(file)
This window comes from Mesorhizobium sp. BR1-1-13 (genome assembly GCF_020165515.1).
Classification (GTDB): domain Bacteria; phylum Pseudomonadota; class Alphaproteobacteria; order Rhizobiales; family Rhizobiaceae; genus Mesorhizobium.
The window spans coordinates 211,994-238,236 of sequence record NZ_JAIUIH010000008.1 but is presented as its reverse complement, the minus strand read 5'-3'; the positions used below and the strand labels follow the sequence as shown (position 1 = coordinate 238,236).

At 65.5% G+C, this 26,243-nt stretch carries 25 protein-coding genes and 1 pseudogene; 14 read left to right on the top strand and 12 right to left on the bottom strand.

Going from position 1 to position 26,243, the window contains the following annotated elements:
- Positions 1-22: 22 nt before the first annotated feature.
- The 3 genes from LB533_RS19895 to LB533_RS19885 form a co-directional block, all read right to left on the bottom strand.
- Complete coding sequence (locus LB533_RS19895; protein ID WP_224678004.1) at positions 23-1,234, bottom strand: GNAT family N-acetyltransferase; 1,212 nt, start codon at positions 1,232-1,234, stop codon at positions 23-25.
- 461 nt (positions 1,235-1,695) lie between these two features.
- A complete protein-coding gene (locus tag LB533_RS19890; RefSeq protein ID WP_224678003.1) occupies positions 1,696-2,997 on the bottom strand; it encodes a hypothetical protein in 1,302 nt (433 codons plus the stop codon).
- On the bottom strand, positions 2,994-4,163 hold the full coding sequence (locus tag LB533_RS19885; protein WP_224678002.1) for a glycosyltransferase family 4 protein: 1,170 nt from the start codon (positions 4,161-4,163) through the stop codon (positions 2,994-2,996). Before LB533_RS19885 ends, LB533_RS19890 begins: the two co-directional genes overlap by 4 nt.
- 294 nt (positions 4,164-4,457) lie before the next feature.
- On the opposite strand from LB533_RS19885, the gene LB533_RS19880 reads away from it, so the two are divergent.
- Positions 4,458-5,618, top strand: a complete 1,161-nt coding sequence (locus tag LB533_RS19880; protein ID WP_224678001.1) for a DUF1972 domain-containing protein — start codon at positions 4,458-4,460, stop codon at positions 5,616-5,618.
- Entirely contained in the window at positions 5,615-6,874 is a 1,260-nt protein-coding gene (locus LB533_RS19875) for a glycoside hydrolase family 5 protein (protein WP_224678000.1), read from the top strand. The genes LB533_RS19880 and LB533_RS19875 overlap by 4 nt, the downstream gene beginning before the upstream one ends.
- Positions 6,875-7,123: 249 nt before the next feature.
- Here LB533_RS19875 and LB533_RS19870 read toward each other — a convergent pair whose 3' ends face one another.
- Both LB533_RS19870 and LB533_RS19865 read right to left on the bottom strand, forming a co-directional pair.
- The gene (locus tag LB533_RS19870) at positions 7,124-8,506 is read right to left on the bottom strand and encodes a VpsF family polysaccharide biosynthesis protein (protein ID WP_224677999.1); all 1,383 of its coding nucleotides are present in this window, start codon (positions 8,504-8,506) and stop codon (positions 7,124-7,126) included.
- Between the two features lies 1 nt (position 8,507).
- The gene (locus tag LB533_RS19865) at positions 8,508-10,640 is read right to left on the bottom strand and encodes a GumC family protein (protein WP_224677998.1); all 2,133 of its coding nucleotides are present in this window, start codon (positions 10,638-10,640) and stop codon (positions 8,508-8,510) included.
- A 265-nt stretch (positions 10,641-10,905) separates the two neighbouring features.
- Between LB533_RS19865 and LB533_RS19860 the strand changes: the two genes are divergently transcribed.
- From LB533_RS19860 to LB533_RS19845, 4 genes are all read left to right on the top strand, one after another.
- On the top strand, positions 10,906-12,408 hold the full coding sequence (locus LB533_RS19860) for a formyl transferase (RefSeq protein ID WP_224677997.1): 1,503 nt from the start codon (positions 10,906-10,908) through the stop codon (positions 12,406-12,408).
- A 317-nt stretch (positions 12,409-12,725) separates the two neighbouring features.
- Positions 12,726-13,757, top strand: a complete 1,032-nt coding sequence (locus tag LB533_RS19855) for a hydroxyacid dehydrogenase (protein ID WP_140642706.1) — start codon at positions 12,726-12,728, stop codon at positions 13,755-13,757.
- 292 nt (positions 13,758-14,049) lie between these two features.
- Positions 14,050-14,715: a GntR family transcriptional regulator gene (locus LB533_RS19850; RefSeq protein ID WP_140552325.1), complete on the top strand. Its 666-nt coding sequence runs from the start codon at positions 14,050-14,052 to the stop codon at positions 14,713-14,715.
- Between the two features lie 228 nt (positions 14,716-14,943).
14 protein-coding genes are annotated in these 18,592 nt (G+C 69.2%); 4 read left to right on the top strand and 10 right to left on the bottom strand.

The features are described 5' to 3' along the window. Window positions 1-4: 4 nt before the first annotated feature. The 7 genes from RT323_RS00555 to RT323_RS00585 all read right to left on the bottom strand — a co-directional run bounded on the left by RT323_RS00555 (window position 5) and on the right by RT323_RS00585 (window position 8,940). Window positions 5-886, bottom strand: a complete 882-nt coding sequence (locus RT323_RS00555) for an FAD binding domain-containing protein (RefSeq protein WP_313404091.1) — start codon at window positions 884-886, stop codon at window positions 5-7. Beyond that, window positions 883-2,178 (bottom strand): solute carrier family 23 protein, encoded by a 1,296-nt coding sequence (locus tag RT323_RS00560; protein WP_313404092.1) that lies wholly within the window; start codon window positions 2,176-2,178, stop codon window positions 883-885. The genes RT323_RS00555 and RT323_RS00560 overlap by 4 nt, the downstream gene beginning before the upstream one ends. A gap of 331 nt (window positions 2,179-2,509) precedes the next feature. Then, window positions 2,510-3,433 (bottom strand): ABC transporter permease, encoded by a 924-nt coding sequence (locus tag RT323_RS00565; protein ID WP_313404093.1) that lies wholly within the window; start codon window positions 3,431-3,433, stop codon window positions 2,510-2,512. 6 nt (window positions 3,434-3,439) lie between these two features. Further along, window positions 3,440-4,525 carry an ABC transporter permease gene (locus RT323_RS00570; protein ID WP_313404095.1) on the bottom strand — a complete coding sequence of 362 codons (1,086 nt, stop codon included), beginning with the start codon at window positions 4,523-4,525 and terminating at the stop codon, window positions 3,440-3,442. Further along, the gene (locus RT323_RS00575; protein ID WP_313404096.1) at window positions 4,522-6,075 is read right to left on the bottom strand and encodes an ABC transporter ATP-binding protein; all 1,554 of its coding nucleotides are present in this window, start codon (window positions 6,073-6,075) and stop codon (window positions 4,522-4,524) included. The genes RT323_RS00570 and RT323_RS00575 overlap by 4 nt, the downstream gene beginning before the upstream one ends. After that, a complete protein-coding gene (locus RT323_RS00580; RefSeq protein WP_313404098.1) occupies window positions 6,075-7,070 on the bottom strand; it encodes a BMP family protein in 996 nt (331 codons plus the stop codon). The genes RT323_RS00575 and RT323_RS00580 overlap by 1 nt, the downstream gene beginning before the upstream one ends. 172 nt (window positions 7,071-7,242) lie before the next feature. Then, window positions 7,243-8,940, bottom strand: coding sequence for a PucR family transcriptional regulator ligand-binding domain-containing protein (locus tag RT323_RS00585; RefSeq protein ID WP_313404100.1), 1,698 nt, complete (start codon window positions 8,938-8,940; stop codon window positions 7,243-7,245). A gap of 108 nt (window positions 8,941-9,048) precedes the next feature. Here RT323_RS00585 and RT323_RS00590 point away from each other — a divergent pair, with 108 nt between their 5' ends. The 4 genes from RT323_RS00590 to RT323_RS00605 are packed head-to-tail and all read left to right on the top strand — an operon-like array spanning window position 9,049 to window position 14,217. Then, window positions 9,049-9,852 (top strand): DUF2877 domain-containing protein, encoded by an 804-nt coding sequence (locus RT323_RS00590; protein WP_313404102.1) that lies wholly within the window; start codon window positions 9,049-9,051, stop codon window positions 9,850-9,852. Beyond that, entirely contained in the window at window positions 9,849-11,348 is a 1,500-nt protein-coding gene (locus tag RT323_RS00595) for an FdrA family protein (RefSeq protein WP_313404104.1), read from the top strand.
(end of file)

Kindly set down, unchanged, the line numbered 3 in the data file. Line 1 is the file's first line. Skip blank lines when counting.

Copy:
The window spans coordinates 211,994-238,236 of sequence record NZ_JAIUIH010000008.1 but is presented as its reverse complement, the minus strand read 5'-3'; the positions used below and the strand labels follow the sequence as shown (position 1 = coordinate 238,236).